Pulmonary hypertension (PH) is a disease characterized by high blood pressure due to hardening and narrowing of the pulmonary arteries, the vessels responsible for transporting blood from the right heart ventricle to the lungs. Although relatively rare, this severe condition can result in right heart failure and death. Early diagnosis is key to defining proper treatment, preventing complications, and improving patients’ quality of life.

The symptoms that occur are usually similar to ones characteristic of other heart or lung diseases, such as shortness of breath and chest pain. To diagnose pulmonary hypertension, a physician will use a patient’s medical and family histories, a physical exam, and the results of various tests, as explained in a report from the National Heart, Lung, and Blood Institute (NHLBI) of the National Institutes of Health (NIH).

Pulmonary Hypertension Tests To Confirm Diagnosis

When the symptoms experienced by a patient indicate the possibility of pulmonary hypertension, a specialist needs to analyze the results of tests and procedures prior to confirming a PH diagnosis. An echocardiography is among the first pulmonary hypertension tests to analyze the heart, and uses soundwaves to create a moving image of the heart, estimate the pressure in the pulmonary arteries, and analyze the size, thickness, and function of the right heart ventricle.

A chest X-ray provides the physician with a picture of the chest structures, including the heart, lungs and blood vessels, which help to determine if the pulmonary arteries and right ventricle are enlarged, a sign of pulmonary hypertension. An electrocardiogram (EKG) records the electrical activity of the heart, showing its rhythm and size. In addition, right heart catheterization measures the pulmonary arteries’ pressure, shows the heart’s capacity to pump blood, and can reveal the existence of leaks between the right and left sides of the heart.

Pulmonary Hypertension Tests To Detect Underlying Causes

Pulmonary hypertension can have a number of underlying causes, meaning it is important to diagnose the cause correctly and treat the disease accordingly. Tests used for this purpose can include a chest computed tomography (CT) scan, which offers pictures of chest structures (heart, lungs, blood vessels) that may reveal signs of the condition responsible for secondary pulmonary hypertension. Chest magnetic resonance imaging (MRI) is used to analyze the function of the right heart ventricle and blood flow in the lungs to help detect signs of PH or its underlying condition.

In addition, lung function tests measure the amount of air a person can breathe in and out, the speed of breathing, and the capacity of the lungs to properly deliver oxygen to the blood, which can help diagnose a lung disease responsible for PH. A polysomnogram (PSG) is used to analyze if a low level of oxygen occurs during sleep, by recording brain activity, eye movement, heart rate and blood pressure while the patient is asleep.

A lung ventilation or perfusion (VQ) scan measures air and blood flow in the lungs to determine if blood clots are in the lungs’ vessels. Blood tests are used to exclude the possibility of other conditions, like HIV, liver disease, and rheumatoid arthritis or another autoimmune disease.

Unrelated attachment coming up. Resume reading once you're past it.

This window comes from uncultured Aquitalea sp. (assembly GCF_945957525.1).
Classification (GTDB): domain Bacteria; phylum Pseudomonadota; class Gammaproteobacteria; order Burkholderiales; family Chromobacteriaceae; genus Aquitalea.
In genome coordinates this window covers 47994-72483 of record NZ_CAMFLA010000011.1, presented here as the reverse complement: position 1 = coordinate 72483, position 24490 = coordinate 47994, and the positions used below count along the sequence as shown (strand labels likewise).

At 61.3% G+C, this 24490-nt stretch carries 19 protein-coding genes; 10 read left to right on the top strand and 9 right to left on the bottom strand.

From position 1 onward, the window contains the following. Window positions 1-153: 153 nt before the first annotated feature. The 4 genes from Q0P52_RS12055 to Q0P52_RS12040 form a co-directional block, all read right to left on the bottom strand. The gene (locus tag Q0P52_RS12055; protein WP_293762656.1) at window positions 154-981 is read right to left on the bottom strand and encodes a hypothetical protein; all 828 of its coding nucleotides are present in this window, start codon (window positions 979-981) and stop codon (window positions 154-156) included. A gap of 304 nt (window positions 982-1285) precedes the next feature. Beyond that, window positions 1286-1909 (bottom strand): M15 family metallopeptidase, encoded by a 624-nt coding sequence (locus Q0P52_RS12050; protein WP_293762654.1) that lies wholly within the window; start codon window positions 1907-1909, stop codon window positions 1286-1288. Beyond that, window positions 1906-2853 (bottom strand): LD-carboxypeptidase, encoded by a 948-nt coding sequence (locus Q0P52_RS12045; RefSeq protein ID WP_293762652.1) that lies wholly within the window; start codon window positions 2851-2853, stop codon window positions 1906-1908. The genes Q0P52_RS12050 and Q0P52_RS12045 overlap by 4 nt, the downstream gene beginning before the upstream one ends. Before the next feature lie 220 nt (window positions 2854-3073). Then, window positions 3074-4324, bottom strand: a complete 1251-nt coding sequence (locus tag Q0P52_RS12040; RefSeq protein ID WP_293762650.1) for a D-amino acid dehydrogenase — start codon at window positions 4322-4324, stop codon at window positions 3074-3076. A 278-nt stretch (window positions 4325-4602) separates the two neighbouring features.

Tests to Evaluate the Severity and Stage of Pulmonary Hypertension

When the diagnosis is confirmed, the physician aims to analyze the severity and stage of the disease. To do so, an exercise test, consisting of either a six-minute walk test or a cardiopulmonary test, is requested. The walk test is used to measure the distance a person can quickly walk during that defined period of time, and the cardiopulmonary exercise test measures the lungs’ and heart’s capacity to function as the patient exercises on a treadmill or bicycle.

During these tests, the physician will rate the disease’s stage according to the World Health Organization’s classification. Patients placed in class 1 can do regular physical activities without experiencing PH symptoms (shortness of breath, chest pains, fatigue); class 2 patients are comfortable at rest, but regular physical activity causes PH symptoms; class 3 patients suffer marked or noticeable exercise limitations, despite being comfortable at rest; and class 4 patients have severe limitations, being unable to do any physical activity without discomfort, and likely suffer PH symptoms even at rest.

Diagnostic Methods Additional to Pulmonary Hypertension Tests

In addition to the tests and procedures used to confirm the diagnosis and possible underlying causes for the disease, or to evaluate a patient’s pulmonary hypertension stage, there is other data that physicians seek to collect. Patients are usually asked about their symptoms and other medical conditions, as well as medical and family histories. It is important to know if the patient has any family member with PH, since PH that is inherited is a known cause of the disease.

Physical examinations are also performed, with the physician not only listening to the heart and lungs with a stethoscope, but also checking the ankles and legs for swelling, and the lips and skin for a bluish color.


Note: Pulmonary Hypertension News is strictly a news and information website about the disease. It does not provide medical advice, diagnosis, or treatment. This content is not intended to be a substitute for professional medical advice, diagnosis, or treatment. Always seek the advice of your physician or other qualified health provider with any questions you may have regarding a medical condition. Never disregard professional medical advice or delay in seeking it because of something you have read on this website.

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